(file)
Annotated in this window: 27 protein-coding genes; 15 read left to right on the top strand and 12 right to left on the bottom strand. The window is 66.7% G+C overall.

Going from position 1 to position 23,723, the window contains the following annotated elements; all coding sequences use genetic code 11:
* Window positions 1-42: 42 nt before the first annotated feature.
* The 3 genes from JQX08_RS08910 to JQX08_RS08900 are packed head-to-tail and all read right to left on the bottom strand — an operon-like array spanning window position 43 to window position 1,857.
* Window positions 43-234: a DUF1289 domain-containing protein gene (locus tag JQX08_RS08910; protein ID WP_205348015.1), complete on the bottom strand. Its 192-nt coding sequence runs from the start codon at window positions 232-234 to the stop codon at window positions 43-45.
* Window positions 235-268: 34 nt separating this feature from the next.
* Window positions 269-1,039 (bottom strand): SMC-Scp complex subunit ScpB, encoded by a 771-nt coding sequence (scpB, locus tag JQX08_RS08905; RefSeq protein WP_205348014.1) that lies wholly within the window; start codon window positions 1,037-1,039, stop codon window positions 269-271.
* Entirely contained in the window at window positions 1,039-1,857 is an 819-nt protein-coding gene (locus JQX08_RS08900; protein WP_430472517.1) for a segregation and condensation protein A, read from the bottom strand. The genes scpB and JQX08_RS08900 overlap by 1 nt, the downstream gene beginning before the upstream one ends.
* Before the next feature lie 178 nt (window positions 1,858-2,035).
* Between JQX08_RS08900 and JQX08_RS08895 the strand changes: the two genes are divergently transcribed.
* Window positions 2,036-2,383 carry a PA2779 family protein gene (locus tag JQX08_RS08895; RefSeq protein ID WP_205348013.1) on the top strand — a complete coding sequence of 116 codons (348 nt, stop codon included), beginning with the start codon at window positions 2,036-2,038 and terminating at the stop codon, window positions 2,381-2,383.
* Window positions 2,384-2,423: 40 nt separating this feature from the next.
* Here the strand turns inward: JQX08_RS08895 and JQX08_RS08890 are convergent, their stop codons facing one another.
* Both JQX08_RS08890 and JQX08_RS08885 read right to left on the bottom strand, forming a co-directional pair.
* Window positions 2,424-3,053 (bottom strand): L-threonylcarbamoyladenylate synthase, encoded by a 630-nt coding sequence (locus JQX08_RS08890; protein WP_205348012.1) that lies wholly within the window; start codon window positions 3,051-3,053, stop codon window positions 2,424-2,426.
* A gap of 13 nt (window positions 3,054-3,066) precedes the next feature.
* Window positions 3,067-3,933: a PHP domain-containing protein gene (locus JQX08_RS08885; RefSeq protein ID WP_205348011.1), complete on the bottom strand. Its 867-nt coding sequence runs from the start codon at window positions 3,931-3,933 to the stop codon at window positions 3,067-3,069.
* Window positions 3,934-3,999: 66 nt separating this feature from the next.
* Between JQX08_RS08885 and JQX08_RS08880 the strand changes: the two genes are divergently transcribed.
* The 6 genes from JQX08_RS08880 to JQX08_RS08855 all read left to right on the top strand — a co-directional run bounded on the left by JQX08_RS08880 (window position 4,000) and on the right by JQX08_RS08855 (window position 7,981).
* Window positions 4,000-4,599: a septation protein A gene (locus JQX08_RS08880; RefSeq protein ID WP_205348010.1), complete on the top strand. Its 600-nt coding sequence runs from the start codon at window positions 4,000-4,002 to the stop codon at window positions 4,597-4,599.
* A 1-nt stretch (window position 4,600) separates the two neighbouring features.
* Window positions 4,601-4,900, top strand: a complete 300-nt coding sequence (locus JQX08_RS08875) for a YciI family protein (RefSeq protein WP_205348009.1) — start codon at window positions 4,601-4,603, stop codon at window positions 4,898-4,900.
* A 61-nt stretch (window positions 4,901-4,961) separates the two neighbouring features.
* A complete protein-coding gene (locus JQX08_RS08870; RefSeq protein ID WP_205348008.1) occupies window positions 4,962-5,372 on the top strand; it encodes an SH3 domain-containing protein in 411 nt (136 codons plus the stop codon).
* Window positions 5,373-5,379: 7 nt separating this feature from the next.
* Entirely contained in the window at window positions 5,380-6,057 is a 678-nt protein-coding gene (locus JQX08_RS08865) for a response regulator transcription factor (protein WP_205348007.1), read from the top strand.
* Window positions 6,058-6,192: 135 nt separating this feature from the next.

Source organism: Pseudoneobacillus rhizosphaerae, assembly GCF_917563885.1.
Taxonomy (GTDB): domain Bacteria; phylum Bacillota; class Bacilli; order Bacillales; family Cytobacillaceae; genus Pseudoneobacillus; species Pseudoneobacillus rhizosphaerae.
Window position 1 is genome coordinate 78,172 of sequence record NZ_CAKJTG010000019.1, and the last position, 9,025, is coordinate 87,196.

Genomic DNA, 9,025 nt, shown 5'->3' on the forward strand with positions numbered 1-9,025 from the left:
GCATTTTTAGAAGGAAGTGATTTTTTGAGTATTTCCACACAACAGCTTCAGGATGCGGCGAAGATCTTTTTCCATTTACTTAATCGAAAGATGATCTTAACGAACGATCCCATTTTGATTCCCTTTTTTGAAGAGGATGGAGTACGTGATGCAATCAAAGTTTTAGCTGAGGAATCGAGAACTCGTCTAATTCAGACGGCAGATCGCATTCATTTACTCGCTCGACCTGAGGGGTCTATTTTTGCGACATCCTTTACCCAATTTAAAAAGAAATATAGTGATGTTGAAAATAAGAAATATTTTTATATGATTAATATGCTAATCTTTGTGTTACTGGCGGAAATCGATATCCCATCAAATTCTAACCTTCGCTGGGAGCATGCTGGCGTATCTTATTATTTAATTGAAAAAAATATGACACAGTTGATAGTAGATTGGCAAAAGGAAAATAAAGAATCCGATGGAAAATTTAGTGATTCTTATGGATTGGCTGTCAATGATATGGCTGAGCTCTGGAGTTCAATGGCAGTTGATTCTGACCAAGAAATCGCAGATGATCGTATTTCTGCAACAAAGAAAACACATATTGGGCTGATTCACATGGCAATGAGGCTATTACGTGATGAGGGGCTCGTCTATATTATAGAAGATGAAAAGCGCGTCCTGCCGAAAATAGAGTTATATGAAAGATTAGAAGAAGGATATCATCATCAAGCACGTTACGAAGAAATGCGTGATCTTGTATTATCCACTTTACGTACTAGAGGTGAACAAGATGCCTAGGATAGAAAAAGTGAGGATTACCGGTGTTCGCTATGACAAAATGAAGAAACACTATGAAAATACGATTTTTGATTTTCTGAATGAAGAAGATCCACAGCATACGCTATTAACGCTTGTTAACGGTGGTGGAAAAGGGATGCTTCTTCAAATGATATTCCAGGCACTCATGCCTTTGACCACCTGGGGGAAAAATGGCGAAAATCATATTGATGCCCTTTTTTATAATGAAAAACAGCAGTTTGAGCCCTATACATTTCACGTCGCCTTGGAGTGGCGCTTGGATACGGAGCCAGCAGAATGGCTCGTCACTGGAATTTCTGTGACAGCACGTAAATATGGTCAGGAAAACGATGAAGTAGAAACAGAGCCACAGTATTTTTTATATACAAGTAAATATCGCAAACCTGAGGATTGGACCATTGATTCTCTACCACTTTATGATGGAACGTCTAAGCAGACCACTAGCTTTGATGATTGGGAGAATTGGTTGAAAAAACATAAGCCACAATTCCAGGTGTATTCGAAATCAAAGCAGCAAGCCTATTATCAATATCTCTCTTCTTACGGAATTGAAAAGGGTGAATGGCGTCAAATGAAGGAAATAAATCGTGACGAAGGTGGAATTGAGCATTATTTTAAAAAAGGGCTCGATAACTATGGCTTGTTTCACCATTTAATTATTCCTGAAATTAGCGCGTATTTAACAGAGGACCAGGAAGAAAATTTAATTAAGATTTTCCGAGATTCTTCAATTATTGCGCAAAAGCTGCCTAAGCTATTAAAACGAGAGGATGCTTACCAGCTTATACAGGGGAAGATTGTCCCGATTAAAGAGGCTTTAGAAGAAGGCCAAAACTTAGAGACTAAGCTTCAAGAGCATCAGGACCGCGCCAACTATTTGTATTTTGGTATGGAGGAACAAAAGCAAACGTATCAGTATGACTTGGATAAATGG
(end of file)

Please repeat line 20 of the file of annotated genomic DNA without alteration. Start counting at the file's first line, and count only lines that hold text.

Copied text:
* The 6 genes from JQX08_RS08880 to JQX08_RS08855 all read left to right on the top strand — a co-directional run bounded on the left by JQX08_RS08880 (window position 4,000) and on the right by JQX08_RS08855 (window position 7,981).